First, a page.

Qabbani was born in Damascus on March 21, 1923. He began writing poetry in 1944, just one year before he earned a law degree from the University of Damascus and joined the diplomatic cadre in the Syrian Ministry of Foreign Affairs. He held diplomatic posts in Cairo, London, Madrid, Beijing and Beirut; however, in 1966, he resigned from the diplomatic service and turned to poetry, his greater love.
The setback resulting from the 1967 war with Israel shaped Qabbani's political works and the death of his wife, Balkees, his love poetry. He was a devoted Arab nationalist, a great supporter of the Arab causes and a thorough critic of the Arab regimes and leaders; he often provoked fierce debates with his poems. On the other hand, Qabbani was called 'the Woman's Poet'. Probably, he wrote the best love words and poems one could find in the modern Arabic literature; his sentences were touching, sensitive, meaningful and powerful. He strongly supported the women's right and defended them against the injustice and unfairness they encounter in the Arab world.
Qabbani wrote more than two dozen books of poems (political and love), many of which were incorporated into lyrics by famous Arab singers, including Fairouz, Oum Kalthoum ("Now I have a Gun"- Asba7a 3endi Allana Bunduqiyah), Abdul Halim Hafez ("Reader of the Cup"- Kari'at Al Founjan ), Najat Al Saghira ("He thinks?"- A Yathouno)
Although Syrian by birth, Qabbani was Lebanese in his heart. He lived a considerable part of his life in Beirut, his 'Lady of Universe'. To Beirut, Qabbani devoted many of his words; he charged the Arabs that they collectively conspired to destroy Beirut out of their envy of its beauty. He was forced to leave the city he had a special strong passion for, because of the furious incidents of the Civil War, to London where he lived until he died on April 30, 1998.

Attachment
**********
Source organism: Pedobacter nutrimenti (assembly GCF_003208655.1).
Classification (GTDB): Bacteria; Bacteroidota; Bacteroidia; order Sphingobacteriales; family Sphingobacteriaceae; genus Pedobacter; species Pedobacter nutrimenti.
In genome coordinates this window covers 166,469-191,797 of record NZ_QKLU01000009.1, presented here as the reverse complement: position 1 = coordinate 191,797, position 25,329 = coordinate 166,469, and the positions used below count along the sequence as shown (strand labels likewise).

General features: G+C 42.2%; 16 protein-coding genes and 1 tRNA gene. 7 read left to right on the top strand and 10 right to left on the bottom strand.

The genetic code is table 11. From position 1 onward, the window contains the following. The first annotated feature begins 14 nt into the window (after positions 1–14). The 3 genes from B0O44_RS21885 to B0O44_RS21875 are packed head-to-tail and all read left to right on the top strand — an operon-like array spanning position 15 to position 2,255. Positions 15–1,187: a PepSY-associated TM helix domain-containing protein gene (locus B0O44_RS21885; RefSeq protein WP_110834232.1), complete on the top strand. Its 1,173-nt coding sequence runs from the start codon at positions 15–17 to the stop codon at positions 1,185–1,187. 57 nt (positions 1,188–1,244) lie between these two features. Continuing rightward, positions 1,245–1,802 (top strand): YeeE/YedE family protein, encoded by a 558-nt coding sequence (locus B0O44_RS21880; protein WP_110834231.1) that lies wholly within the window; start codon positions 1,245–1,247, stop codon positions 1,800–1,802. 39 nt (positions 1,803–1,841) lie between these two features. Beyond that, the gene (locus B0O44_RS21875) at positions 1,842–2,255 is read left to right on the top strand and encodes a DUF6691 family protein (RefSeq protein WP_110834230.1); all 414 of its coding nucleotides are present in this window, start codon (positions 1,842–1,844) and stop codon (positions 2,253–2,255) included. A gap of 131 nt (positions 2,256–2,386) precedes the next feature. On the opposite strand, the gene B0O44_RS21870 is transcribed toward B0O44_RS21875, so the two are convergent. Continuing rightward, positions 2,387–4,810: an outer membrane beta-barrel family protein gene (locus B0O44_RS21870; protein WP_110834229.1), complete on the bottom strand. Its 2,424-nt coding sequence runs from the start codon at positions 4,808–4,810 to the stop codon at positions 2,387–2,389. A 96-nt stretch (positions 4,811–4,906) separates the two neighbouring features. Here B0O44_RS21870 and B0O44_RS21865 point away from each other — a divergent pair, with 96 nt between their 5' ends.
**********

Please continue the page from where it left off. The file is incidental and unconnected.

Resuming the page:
Majida was the first singer from the 'new generation' to present a poem written by Qabbani. In her attempt to start a new wave in the Arabic singing, Majida chose some poems (in written Arabic language) from Qabbani's works; she opened the way and several others followed her track. In the early 1990s, Majida presented 'Beirut, Lady of Universe' (Beirut Sit El Dunia), a masterpiece which Qabbani was so proud of and even named it the 'Arab Marseliese' (similar to the French National Anthem). Qabbani was even more surprised with the tremendous success of Majida's hit "Words" (Kalimat), especially since he had certain reservations on that piece. Other than that, Majida presented the following songs written by Qabbani: "With the Newspaper" (Ma3 Jarida) and "the Jasmine Neckband" (Tawq Al Yasamin).